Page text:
1: (1,'2007-12-26','2007-12-31')
2: (1,'2007-12-27','2008-01-05')

If you check my query you'll see a diff of 4 days because record 2 overlaps record 1 for 4 days.

Uwe Ricken

MCITP Database Administrator 2005
MCITP Database Administrator 2008
MCITP Microsoft SQL Server 2008, Database Development

db Berater GmbH
http://www-db-berater.de
SQL Server Blog (german only)

• Wednesday, January 09, 2013 2:56 PM

Consider this query

select person_id,SUM(datedifference) as TotalDaysEventsAreConcurrent
from
(
select t.*,DATEDIFF(day,in_date,out_date) as DateDifference
from test as t
) x
group by person_id

That returns --

id  TotalDaysEventsAreConcurrent

1  74

2  288

74 is not correct because there are 6 days that the records overlap.  Your solution will work,but I would have to do a little trickery.  Is there a way to subtract the overlapping dates AND keep the datediff(day,in_date,out_date) if that do not overlap?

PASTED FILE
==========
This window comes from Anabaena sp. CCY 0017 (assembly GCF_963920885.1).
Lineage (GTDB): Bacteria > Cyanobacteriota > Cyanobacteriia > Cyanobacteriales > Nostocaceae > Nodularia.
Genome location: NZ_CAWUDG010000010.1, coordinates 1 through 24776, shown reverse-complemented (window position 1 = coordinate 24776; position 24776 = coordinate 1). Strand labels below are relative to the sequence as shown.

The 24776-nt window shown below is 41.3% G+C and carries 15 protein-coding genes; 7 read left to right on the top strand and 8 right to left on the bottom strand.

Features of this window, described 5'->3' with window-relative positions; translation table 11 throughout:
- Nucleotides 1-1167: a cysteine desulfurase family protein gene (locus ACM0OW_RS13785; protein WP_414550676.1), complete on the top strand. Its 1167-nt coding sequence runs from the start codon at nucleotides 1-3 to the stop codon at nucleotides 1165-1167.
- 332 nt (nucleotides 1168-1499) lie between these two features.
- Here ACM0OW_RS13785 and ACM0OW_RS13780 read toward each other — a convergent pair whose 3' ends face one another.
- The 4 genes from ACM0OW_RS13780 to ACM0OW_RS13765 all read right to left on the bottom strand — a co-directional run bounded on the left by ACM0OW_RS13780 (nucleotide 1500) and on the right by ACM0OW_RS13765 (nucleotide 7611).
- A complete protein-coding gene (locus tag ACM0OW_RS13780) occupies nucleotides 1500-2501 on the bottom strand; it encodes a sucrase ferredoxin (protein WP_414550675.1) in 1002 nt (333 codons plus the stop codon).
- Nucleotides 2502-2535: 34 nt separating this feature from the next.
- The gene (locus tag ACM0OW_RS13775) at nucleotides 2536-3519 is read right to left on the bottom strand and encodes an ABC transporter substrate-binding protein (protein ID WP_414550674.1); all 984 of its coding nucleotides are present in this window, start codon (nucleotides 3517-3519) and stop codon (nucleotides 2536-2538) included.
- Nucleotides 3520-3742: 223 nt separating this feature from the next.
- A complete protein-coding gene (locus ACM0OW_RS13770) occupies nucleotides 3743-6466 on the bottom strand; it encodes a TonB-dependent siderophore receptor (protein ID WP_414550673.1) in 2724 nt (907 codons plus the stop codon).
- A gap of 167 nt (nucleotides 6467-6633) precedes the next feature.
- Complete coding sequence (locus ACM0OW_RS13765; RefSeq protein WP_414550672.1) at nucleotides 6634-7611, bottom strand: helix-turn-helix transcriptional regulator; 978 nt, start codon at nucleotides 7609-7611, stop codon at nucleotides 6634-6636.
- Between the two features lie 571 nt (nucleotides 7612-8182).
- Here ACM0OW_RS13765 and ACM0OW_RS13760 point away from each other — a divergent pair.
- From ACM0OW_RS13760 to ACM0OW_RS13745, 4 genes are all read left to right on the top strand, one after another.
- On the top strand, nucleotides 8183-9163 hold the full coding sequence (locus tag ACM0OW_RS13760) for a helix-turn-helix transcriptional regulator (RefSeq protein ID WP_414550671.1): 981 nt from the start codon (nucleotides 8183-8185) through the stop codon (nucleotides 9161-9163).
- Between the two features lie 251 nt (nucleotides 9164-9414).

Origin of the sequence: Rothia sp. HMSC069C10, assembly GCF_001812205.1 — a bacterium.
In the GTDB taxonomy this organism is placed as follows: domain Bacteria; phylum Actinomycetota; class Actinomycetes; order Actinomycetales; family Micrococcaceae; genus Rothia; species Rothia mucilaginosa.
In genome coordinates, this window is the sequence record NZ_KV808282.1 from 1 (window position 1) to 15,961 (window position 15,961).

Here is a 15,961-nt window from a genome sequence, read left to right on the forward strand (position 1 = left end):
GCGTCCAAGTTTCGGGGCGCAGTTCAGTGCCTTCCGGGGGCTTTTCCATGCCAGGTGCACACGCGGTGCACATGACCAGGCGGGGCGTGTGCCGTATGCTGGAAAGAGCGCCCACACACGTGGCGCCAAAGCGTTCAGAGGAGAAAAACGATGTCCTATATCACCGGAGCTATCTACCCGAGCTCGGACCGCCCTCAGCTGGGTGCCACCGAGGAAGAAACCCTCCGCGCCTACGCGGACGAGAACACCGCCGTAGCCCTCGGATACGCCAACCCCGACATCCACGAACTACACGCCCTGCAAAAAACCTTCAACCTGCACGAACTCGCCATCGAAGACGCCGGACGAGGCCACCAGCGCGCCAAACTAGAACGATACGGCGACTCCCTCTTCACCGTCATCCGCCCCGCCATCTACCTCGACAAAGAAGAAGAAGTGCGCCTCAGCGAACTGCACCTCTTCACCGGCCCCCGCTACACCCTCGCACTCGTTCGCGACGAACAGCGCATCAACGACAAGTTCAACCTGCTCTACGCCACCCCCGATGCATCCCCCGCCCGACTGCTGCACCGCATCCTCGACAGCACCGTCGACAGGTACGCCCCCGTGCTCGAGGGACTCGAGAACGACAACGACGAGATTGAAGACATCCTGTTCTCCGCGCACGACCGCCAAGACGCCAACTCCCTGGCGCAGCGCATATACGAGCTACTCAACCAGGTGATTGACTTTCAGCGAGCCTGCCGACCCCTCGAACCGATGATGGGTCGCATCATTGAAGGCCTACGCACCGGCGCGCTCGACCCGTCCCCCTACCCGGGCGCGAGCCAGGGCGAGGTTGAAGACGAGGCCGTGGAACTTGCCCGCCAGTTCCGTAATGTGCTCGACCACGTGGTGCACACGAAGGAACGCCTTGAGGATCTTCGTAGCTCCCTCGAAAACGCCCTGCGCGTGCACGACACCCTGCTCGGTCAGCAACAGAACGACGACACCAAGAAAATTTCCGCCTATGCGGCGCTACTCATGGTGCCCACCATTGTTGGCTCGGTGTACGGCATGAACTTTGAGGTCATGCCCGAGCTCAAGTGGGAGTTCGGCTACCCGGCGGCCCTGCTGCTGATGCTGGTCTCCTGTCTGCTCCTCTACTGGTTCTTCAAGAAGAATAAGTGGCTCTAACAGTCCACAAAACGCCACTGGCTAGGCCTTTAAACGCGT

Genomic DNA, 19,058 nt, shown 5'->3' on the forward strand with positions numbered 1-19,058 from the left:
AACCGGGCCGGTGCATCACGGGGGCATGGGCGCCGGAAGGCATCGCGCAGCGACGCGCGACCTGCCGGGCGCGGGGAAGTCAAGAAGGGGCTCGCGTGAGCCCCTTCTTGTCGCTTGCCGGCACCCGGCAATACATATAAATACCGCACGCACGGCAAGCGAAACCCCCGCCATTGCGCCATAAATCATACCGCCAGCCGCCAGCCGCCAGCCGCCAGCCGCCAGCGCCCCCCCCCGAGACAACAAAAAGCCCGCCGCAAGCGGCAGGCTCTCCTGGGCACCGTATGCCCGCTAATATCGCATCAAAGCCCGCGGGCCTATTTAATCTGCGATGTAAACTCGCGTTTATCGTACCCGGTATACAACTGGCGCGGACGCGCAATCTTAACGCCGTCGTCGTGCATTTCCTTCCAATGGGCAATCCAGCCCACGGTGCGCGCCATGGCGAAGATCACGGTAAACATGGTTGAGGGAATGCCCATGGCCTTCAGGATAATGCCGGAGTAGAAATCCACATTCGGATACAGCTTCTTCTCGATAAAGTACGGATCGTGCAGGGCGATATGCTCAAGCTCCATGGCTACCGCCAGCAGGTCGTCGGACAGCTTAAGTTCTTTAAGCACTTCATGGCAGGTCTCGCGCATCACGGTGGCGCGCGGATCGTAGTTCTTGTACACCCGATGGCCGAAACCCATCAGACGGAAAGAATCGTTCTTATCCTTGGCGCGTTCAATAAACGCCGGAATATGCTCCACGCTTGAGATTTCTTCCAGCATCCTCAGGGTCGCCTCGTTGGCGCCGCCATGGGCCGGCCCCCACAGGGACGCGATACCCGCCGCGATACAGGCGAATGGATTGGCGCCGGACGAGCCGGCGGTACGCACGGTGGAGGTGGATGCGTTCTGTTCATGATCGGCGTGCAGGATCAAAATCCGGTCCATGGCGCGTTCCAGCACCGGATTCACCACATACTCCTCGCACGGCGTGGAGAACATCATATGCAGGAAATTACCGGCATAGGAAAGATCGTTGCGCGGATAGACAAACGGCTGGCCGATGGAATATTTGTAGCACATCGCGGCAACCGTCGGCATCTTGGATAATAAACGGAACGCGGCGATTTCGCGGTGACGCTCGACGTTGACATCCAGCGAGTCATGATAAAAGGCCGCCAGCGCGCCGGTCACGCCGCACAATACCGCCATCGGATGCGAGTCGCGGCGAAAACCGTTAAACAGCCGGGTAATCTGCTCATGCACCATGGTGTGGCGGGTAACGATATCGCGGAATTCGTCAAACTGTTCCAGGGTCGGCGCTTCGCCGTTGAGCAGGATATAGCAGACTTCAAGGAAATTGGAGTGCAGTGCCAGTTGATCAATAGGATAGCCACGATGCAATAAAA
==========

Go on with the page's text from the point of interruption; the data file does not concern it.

• Wednesday, January 09, 2013 3:03 PM

Maybe this is what you mean:

```;WITH CTE (rownumber, person_id, in_date, out_date)
AS
(
SELECT	ROW_NUMBER() OVER (PARTITION BY PersonId ORDER BY in_date),
personid,
in_Date,
out_date
FROM	dbo.Test
)
SELECT f.rownumber,
f.person_id,
f.in_date,
f.out_date,
DATEDIFF(dd, f.in_date, f.out_date) -
CASE WHEN s.in_date BETWEEN f.in_date AND f.out_date
THEN DATEDIFF (dd, s.in_date, f.out_date)
ELSE 0
END
FROM CTE f LEFT JOIN CTE s
ON	(
f.rownumber = s.rownumber - 1 AND
f.person_id = s.person_id
);```

Uwe Ricken

MCITP Database Administrator 2005
MCITP Database Administrator 2008
MCITP Microsoft SQL Server 2008, Database Development

db Berater GmbH
http://www-db-berater.de
SQL Server Blog (german only)

• Marked As Answer by Wednesday, January 09, 2013 8:17 PM
•
• Wednesday, January 09, 2013 8:18 PM

This looks like exactly what I needed, and I can understand where it's coming from.  I didn't know you could use a case statement like you did in this example. Learn something new everyday, thanks.
• Thursday, January 10, 2013 1:00 AM

Your DDL is incomplete; I was able to use your narrative to do what you should have done for us. Remember that 80 to 95% of the work in SQL is in the DDL.

CREATE TABLE Test
(person_id INTEGER NOT NULL,